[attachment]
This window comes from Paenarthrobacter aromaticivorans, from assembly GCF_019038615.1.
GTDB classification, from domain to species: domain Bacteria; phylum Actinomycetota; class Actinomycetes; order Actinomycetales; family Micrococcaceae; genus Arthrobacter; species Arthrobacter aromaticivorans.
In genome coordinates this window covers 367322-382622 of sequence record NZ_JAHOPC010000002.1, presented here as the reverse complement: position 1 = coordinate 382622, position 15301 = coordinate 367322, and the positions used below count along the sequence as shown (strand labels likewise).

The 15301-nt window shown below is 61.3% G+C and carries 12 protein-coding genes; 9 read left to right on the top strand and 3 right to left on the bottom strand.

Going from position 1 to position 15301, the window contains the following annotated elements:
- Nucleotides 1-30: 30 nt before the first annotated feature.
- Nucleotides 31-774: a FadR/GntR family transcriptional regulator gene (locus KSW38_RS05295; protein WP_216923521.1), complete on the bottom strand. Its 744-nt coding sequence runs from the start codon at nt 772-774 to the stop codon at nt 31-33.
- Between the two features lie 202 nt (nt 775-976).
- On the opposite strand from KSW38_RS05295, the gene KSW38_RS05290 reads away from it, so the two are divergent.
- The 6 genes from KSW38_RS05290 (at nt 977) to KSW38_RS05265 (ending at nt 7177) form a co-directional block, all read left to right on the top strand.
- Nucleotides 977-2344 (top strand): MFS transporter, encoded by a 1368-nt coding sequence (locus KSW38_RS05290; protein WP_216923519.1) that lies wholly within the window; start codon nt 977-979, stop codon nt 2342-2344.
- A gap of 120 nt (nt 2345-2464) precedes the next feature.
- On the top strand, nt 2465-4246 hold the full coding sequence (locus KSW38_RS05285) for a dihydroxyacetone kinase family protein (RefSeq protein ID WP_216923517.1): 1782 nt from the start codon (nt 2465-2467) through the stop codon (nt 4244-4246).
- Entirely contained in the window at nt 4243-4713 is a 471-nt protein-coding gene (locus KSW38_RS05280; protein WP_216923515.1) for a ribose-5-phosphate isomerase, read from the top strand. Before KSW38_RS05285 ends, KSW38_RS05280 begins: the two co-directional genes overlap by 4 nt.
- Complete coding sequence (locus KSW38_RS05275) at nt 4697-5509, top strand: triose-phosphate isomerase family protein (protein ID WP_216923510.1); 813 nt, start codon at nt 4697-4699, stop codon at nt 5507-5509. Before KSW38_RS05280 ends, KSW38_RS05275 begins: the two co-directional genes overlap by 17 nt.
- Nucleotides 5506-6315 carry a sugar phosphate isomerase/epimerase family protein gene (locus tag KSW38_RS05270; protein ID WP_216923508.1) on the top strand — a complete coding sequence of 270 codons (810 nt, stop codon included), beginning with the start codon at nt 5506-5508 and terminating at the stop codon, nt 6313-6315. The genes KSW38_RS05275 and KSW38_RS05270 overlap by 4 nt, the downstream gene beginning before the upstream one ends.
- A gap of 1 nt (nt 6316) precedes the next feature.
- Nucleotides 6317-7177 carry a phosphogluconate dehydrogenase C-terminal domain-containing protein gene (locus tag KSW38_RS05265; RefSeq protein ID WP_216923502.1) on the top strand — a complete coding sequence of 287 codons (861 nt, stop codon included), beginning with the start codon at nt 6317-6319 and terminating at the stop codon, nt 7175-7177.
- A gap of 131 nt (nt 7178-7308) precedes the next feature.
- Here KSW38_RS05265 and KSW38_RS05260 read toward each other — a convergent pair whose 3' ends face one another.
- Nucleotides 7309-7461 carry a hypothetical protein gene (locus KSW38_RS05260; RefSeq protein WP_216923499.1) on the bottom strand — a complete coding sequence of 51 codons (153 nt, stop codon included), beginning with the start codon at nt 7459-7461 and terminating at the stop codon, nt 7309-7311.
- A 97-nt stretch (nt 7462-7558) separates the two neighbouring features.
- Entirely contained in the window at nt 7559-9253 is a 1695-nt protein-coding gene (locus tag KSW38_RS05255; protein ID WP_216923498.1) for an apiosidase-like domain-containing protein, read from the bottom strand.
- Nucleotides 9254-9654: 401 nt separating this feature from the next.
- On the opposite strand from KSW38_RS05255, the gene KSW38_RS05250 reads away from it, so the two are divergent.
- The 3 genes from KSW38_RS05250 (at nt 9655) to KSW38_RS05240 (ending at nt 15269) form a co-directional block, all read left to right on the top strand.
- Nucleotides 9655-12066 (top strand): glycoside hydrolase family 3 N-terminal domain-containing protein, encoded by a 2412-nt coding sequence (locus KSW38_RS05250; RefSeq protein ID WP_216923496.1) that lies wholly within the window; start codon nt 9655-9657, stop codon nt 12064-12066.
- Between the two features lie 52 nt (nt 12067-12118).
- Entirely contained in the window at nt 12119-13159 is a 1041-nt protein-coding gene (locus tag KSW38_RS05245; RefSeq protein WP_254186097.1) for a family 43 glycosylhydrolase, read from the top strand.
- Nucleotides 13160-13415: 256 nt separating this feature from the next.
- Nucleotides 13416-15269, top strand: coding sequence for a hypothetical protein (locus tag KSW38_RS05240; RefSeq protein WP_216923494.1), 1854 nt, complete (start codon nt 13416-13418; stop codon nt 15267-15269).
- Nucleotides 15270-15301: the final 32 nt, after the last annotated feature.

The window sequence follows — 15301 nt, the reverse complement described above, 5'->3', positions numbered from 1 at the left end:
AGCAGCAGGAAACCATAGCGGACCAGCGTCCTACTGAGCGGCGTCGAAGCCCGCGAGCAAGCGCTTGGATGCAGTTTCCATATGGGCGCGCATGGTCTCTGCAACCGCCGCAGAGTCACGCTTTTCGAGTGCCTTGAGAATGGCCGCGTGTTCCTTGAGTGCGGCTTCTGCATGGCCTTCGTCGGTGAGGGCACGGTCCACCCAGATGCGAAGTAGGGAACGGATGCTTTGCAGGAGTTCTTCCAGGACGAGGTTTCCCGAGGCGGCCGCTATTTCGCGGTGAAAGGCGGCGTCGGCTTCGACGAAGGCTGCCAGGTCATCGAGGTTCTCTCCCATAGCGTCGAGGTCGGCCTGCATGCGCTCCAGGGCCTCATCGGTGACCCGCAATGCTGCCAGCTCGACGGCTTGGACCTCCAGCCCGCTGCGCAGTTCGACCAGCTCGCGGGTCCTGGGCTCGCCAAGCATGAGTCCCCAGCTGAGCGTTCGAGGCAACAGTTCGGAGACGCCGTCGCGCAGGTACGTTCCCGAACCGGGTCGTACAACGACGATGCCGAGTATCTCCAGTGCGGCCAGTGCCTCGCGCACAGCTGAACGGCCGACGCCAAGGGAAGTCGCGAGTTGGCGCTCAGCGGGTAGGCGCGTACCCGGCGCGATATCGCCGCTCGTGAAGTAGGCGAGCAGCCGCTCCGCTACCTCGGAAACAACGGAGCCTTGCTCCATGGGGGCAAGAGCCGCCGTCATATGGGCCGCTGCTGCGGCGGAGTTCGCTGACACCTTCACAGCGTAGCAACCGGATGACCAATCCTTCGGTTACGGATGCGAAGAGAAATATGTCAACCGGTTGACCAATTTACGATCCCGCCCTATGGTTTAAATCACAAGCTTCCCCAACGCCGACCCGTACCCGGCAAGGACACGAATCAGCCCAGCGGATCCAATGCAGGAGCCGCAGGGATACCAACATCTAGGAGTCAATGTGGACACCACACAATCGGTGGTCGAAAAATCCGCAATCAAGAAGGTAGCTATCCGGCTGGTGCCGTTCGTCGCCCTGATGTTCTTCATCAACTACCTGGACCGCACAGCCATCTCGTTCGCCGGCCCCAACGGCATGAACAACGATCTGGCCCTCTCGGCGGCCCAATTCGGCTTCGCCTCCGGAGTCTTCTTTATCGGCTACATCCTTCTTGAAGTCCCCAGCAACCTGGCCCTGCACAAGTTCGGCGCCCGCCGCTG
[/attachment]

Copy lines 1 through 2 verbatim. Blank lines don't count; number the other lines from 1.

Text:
This window comes from Paenarthrobacter aromaticivorans, from assembly GCF_019038615.1.
GTDB classification, from domain to species: domain Bacteria; phylum Actinomycetota; class Actinomycetes; order Actinomycetales; family Micrococcaceae; genus Arthrobacter; species Arthrobacter aromaticivorans.